Its been 50 years since the Cuban Missile Crisis and on this anniversary its brought back memories. At that time, I was Assistant Professor of Physiology at the Air Force Academy.
During those years, all cadets would graduate as navigators. The flying was done out of Lowry AFB in Denver. Pilots assigned to Lowry would fly the cadet navigation missions with Academy staff members flying as co-pilot to get in their monthly required four hours of flying time. After a few months, the Lowry operations designated me as a "passenger carrying pilot" (PCP) in the Convair T-29.
Of the several hundred pilots assigned from the Academy to fly at Lowry, only two of us were PCPs (a.k.a. aircraft commanders). We were in constant demand to help out the pilots at Lowry. It wasn't much of a burden and we could always decline, but the missions were normally for four hours at night and so they didn't interfere too much. We would normally go out in a flight of four or five, fly a predetermined course for the navigators, then after the destination fix, we would have a "rat race" to see who could get on the ground first. I used to win a lot of the races when we came in from the west over the Rockies, at 17,000 feet. Lowry wasn't very far from the base of the mountains, so the trick was to lose a lot of altitude quickly. Normal descents are usually at 500-1000 feet/minute, or rapid descent at 1500 ft./min. I found I could turn the plane up on one wing, power off stall, and descent in a tight spiral and lose altitude at 5-6000 ft./min., then roll the wings level and start flying again, at traffic pattern altitiude. Worked for me!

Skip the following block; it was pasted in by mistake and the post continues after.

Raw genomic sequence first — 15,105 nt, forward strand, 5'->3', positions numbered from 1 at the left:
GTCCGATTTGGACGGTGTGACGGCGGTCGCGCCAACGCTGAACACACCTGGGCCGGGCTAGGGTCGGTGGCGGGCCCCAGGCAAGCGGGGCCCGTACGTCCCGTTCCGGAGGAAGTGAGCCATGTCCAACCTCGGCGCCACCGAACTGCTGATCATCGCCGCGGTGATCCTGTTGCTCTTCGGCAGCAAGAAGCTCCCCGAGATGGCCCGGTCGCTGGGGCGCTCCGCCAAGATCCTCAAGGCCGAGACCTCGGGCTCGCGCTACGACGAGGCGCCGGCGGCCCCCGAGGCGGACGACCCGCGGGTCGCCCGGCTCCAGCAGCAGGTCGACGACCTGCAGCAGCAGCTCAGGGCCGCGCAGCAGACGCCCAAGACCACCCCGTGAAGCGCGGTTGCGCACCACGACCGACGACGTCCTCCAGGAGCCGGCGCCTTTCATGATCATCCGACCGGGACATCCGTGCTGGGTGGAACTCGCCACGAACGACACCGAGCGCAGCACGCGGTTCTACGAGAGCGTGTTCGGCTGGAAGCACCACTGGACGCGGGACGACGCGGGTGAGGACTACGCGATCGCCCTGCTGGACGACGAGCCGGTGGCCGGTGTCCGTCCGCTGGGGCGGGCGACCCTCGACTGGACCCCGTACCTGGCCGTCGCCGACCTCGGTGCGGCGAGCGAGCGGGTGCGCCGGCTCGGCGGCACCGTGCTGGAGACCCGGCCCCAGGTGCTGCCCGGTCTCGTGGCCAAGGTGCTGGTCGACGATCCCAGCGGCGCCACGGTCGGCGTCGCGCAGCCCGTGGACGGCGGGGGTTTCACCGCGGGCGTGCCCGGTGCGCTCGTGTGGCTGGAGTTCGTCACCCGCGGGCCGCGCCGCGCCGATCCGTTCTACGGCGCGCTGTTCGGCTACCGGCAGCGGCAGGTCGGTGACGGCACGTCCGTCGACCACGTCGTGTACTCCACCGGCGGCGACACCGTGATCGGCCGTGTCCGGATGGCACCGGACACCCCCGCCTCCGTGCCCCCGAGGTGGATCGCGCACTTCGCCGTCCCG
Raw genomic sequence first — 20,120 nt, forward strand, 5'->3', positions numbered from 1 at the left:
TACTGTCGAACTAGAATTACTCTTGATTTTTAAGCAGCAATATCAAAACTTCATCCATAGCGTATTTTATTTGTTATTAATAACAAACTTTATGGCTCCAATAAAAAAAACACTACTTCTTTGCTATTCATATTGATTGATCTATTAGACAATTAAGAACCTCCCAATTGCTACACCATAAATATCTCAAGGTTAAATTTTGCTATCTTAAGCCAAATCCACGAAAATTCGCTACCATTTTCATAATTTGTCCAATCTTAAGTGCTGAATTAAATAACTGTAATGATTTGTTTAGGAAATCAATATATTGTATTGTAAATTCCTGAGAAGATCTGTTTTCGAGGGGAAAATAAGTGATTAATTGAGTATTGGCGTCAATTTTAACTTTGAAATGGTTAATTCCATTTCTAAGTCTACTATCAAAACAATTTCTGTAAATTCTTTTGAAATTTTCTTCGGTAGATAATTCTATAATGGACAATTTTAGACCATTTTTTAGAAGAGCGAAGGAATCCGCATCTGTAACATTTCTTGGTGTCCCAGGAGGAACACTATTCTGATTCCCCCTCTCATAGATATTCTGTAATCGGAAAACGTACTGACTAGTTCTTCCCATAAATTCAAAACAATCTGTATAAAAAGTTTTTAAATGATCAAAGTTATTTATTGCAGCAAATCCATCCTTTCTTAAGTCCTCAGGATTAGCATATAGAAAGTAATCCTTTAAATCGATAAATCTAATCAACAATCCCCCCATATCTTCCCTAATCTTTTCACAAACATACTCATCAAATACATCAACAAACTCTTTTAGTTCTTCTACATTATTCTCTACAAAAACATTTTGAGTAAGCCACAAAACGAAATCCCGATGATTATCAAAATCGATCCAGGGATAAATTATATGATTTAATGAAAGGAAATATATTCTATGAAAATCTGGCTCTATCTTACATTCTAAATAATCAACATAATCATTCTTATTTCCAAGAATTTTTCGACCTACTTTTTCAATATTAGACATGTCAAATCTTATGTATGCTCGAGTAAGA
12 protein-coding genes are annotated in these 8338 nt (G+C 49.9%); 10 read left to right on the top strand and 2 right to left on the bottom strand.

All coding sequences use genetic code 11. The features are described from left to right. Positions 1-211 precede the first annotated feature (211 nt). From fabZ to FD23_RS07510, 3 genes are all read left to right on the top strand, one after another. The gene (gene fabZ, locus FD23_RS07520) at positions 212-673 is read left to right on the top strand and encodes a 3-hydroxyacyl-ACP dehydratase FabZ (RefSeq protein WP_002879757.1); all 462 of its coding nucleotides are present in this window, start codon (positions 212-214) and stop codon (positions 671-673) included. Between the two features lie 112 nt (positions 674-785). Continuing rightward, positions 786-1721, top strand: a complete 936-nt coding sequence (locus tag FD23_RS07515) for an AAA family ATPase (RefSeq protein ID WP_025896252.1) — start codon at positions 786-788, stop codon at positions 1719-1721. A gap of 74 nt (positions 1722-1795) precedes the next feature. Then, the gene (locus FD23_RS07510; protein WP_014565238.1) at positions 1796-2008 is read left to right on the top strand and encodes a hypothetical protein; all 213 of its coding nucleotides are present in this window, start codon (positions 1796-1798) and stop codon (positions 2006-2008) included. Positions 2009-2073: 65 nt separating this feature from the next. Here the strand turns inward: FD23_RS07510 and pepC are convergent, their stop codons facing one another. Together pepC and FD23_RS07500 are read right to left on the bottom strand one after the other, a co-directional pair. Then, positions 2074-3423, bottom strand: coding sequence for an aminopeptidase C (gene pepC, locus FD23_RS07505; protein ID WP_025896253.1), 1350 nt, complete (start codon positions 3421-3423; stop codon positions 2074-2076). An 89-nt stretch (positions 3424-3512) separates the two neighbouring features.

During the Cuban missile crisis in the Kennedy years, we had a cadet cross- country navigation mission. It was scheduled to coincide with and AFA-Miami football game, so there would be a small cheering section for the cadets. We terminated the navigation portion of our mission at 17,000 feet over Labelle omni station, near Fort Myers, and the race was on to Miami International. I left cruising power on and pushed the nose over and let the plane accelerate to the red-line (maximum airspeed). We went zipping past the other planes and didn' t level out until 500 feet above the Everglades. It looked like we had won, but at the last minute a T-29 went under us and popped up right in front of us and beat us in. I always wonder if maybe the other plane had picked up sawgrass in their air scoops. On the way home, after the Cuban crisis had been resolved, we were passing, one by one, over a radio reporting station and the operator said, "You Air Force guys did a nice job." He apparently thought we were combat planes. We didn't correct him, and just said "Thanks", but we were proud of all those that averted that crisis.